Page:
A classic paradigm in evolutionary biology is that geographically isolated clades inhabiting similar selective regimes will diversify to create similar sets of phenotypes in different locations (e.g., similar stickleback species in different lakes, similar Anolis ecomorphs on different islands). Such parallel radiations are not generally expected to occur in sympatry because the available niche space would be filled by whichever clade is diversified first. Here, we document a very different pattern, the parallel evolution of similar body-size morphs in three sympatric clades of plethodontid salamanders (Desmognathus, Plethodon, Spelerpinae) in eastern North America. Using a comprehensive, time-calibrated phylogeny of North American plethodontids from nuclear and mitochondrial DNA sequences, we show that these three clades have undergone replicated patterns of evolution in body size and that this parallel diversification occurred in broad-scale sympatry. At the local scale, we find that coexisting species from these clades are more similar in body size than expected under a null model in which species are randomly assembled into communities. These patterns are particularly surprising in that competition is known to be important in driving phenotypic diversification and limiting local coexistence of similar-sized species within these clades. Although parallel diversification of sympatric clades may seem counterintuitive, we discuss several ecological and evolutionary factors that may allow the phenomenon to occur.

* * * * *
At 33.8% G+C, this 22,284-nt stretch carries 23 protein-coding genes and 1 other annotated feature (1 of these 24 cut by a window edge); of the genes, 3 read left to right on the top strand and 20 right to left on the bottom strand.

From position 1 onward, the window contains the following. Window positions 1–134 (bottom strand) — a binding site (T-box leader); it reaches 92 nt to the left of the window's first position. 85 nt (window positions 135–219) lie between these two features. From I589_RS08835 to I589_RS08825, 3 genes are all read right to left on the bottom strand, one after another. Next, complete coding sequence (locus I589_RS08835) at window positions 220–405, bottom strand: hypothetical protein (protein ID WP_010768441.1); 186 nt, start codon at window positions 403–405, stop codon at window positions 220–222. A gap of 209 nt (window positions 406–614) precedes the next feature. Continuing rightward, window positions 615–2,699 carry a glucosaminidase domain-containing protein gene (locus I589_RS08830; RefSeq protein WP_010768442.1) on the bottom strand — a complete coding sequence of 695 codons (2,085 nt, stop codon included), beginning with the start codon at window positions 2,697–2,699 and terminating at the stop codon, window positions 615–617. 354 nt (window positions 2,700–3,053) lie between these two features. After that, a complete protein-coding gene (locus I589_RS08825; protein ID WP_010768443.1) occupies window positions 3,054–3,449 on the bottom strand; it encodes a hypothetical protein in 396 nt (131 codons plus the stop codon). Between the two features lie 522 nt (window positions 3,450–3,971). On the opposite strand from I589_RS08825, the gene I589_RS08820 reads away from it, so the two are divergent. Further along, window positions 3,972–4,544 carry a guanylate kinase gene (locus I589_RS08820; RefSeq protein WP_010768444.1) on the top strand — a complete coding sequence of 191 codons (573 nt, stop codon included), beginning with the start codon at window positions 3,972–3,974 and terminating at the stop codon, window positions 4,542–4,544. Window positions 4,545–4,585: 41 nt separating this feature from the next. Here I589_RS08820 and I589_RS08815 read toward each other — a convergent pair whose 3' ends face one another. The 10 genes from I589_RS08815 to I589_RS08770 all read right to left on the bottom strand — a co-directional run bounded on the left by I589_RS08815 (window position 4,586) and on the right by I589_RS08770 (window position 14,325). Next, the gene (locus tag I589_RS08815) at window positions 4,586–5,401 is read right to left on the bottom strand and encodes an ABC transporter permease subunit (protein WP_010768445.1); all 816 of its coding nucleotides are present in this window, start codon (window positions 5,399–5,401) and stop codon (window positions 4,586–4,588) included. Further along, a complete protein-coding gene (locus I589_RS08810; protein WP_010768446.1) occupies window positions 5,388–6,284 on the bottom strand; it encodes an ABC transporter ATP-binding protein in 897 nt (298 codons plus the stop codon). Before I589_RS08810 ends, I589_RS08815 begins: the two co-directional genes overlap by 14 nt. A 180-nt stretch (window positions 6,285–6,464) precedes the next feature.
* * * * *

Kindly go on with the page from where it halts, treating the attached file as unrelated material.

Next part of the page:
- Adaptive radiation
- Community assembly